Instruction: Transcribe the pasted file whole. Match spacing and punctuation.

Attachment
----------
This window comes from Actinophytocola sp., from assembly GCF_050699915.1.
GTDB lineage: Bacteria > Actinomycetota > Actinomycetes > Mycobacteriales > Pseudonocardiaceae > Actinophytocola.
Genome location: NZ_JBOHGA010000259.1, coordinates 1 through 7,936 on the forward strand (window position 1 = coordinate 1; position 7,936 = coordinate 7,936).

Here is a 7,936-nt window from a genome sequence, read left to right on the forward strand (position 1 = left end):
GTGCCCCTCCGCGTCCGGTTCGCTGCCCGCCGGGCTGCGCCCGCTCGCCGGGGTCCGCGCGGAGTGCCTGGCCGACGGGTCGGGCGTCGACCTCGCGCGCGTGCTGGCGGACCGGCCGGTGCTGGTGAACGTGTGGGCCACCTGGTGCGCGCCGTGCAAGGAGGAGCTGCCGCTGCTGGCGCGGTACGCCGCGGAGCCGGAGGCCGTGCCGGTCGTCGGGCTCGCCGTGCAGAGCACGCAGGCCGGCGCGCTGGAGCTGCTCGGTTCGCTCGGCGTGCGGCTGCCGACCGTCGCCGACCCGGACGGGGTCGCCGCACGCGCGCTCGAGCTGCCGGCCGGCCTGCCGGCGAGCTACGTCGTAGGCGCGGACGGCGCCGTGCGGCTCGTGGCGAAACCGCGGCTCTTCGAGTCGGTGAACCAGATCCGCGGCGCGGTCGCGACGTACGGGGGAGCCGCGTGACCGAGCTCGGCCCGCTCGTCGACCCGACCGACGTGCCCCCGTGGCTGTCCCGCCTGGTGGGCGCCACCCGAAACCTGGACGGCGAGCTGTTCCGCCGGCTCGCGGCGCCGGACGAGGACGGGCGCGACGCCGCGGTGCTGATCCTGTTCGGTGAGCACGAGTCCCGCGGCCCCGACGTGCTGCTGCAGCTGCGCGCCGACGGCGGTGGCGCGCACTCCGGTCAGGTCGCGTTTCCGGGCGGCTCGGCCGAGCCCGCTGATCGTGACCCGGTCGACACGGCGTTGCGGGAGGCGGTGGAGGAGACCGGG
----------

This window comes from Actinophytocola sp., from assembly GCF_050699915.1.
GTDB lineage: Bacteria > Actinomycetota > Actinomycetes > Mycobacteriales > Pseudonocardiaceae > Actinophytocola.
Genome location: NZ_JBOHGA010000259.1, coordinates 1 through 7,936 on the forward strand (window position 1 = coordinate 1; position 7,936 = coordinate 7,936).

Here is a 7,936-nt window from a genome sequence, read left to right on the forward strand (position 1 = left end):
GTGCCCCTCCGCGTCCGGTTCGCTGCCCGCCGGGCTGCGCCCGCTCGCCGGGGTCCGCGCGGAGTGCCTGGCCGACGGGTCGGGCGTCGACCTCGCGCGCGTGCTGGCGGACCGGCCGGTGCTGGTGAACGTGTGGGCCACCTGGTGCGCGCCGTGCAAGGAGGAGCTGCCGCTGCTGGCGCGGTACGCCGCGGAGCCGGAGGCCGTGCCGGTCGTCGGGCTCGCCGTGCAGAGCACGCAGGCCGGCGCGCTGGAGCTGCTCGGTTCGCTCGGCGTGCGGCTGCCGACCGTCGCCGACCCGGACGGGGTCGCCGCACGCGCGCTCGAGCTGCCGGCCGGCCTGCCGGCGAGCTACGTCGTAGGCGCGGACGGCGCCGTGCGGCTCGTGGCGAAACCGCGGCTCTTCGAGTCGGTGAACCAGATCCGCGGCGCGGTCGCGACGTACGGGGGAGCCGCGTGACCGAGCTCGGCCCGCTCGTCGACCCGACCGACGTGCCCCCGTGGCTGTCCCGCCTGGTGGGCGCCACCCGAAACCTGGACGGCGAGCTGTTCCGCCGGCTCGCGGCGCCGGACGAGGACGGGCGCGACGCCGCGGTGCTGATCCTGTTCGGTGAGCACGAGTCCCGCGGCCCCGACGTGCTGCTGCAGCTGCGCGCCGACGGCGGTGGCGCGCACTCCGGTCAGGTCGCGTTTCCGGGCGGCTCGGCCGAGCCCGCTGATCGTGACCCGGTCGACACGGCGTTGCGGGAGGCGGTGGAGGAGACCGGG